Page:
Swazi Primary School Eagerly Awaits Library
When Constance Groenich, Principal of Zwide Primary School in Swaziland, told Dudley Butts that her school needed a library, he quickly agreed to help. After retiring as a school administrator, Dudley began volunteering in Swaziland and discovered it is a country of contrasts.
Although he describes Swaziland as a “best kept secret,” a beautiful country with wonderful people, he also recognizes it is a country with great poverty. More than 70% of the people live on less than $1.25 a day. And more than 26% of the population has been diagnosed with HIV/AIDS, the highest rate in the world.
Both the poverty and the incidence of HIV/AIDS have put a strain on the schools. The government has few resources to provide books or study materials. There are more orphans and vulnerable children because of HIV/AIDS, and few can afford to pay the school fees.
Dudley found that the Zwide school needed financial support from the community, but the community could not provide it. When he visited the school, he found that it was “in need of a lot of TLC,” both in terms of repairs to the physical plant and books. I didn’t see a single book besides textbooks,” he said. “For that reason, all the learning was teacher-centered, that is, lectures. More activity-based learning would help to engage students.”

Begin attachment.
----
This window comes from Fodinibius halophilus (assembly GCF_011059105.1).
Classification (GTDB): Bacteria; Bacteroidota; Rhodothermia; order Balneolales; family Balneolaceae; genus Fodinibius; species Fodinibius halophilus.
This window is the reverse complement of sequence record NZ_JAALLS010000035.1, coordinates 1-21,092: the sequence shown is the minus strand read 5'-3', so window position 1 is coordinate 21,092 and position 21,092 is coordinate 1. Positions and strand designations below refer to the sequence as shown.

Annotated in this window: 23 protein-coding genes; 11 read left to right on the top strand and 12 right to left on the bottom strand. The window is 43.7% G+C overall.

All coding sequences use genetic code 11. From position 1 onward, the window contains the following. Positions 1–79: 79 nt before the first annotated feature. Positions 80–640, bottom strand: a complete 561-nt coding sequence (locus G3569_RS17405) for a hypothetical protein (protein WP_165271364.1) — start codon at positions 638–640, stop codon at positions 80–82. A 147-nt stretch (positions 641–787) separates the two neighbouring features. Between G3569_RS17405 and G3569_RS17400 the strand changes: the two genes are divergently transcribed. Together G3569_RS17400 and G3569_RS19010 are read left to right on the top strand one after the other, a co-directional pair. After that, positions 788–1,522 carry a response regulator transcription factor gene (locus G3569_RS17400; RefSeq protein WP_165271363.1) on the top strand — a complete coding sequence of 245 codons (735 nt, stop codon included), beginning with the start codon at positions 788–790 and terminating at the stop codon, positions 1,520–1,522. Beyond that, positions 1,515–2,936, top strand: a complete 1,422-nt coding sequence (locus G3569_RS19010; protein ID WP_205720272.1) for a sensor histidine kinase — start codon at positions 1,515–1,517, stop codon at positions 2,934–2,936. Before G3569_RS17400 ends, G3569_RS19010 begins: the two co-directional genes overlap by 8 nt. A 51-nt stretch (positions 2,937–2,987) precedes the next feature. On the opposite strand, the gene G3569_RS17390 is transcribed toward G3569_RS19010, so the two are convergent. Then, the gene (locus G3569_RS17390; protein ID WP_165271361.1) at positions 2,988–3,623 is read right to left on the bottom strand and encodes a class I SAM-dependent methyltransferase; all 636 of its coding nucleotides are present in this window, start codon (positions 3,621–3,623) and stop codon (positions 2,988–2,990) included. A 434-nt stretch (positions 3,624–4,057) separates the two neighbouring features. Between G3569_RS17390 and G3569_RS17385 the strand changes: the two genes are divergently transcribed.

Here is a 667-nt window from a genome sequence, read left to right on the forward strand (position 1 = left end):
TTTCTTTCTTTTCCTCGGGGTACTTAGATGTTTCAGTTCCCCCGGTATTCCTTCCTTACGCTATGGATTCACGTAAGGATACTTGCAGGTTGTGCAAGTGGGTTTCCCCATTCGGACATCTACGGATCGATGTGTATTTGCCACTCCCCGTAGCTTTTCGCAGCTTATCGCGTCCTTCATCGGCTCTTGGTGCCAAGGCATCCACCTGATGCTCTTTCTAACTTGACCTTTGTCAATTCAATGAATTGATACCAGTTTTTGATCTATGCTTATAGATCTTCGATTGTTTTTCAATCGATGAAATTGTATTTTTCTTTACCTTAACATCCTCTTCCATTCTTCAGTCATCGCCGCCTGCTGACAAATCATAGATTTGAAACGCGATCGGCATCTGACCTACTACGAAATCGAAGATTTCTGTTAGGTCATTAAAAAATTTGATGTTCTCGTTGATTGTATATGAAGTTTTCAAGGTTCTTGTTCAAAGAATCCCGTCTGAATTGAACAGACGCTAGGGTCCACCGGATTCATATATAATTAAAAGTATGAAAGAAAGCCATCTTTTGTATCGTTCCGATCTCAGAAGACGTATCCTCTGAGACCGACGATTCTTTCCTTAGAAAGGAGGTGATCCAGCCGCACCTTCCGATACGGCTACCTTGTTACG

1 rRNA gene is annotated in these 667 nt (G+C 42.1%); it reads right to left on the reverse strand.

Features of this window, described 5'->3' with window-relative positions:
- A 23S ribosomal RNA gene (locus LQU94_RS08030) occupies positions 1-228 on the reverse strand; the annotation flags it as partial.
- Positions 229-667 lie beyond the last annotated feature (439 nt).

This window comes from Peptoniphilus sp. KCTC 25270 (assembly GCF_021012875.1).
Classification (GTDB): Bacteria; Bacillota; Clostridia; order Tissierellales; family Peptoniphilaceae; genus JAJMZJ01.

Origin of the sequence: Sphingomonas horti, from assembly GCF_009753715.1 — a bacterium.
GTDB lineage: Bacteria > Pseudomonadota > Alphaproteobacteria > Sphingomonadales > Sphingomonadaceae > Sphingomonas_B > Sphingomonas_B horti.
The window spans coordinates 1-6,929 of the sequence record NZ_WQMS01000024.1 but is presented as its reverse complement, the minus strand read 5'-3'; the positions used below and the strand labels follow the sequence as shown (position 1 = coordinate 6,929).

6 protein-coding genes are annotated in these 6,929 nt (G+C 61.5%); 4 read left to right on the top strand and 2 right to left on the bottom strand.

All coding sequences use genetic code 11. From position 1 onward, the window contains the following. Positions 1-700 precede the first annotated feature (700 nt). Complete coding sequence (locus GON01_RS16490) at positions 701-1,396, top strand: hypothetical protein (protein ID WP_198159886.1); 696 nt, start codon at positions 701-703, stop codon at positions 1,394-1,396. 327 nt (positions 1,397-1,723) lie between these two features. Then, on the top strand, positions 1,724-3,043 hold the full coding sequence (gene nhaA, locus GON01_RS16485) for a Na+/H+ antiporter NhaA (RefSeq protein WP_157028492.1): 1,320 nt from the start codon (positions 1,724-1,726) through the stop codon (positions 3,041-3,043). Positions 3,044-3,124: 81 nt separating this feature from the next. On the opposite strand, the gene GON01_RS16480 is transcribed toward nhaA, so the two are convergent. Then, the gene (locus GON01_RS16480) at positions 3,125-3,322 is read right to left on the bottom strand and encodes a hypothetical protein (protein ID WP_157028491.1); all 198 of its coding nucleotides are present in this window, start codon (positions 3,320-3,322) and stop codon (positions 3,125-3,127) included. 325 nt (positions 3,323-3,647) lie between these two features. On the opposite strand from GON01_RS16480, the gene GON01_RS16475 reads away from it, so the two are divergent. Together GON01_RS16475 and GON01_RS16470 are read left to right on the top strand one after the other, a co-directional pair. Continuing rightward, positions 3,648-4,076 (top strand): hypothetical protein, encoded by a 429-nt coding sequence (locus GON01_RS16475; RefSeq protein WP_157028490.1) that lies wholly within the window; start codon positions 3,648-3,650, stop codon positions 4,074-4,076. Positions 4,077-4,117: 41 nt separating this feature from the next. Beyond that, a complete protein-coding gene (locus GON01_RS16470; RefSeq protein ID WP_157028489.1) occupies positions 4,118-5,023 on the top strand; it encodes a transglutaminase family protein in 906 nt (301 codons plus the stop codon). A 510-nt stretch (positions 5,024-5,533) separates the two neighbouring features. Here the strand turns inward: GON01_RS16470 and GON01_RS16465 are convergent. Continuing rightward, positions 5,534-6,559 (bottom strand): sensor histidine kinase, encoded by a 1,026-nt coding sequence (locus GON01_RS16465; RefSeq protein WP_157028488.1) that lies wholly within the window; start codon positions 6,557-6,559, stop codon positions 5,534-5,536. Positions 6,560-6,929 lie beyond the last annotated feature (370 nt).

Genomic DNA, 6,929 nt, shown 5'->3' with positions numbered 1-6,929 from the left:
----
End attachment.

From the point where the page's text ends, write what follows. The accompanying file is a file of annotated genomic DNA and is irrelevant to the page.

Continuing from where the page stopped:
Principal Groenich wanted a library to improve literacy, so she contacted Fundza, ALP’s partner in Swaziland, to apply for an ALP library. The school of 300 students is located in a rural area “far away from town libraries” as the principal wrote in her application. “We lack a lot of resources, especially reading books, and there’s a need for a variety of books to accommodate all the grades, from 1-7.”
Zwide’s teachers are enthusiastic but feel hampered by the lack of the support from the government and the community. They are discouraged about their ability to improve test scores without books. The principal believes that the library and resulting literacy will be the basis of a school improvement program. “Your help will go beyond enlightening the younger generation's future but it will also enrich the community and simplify the educator's work of creating a better nation,” as Kwanele Masuku, a math teacher at the school, wrote in a letter accompanying the application.
After the application was approved, Dudley worked with his 14-year-old grandson and some golfing buddies in Minnesota to collect 1500 books. Those books were shipped March 15 and will arrive in Swaziland in late June.
It won’t be long before Zwide students have more than textbooks to learn about the world.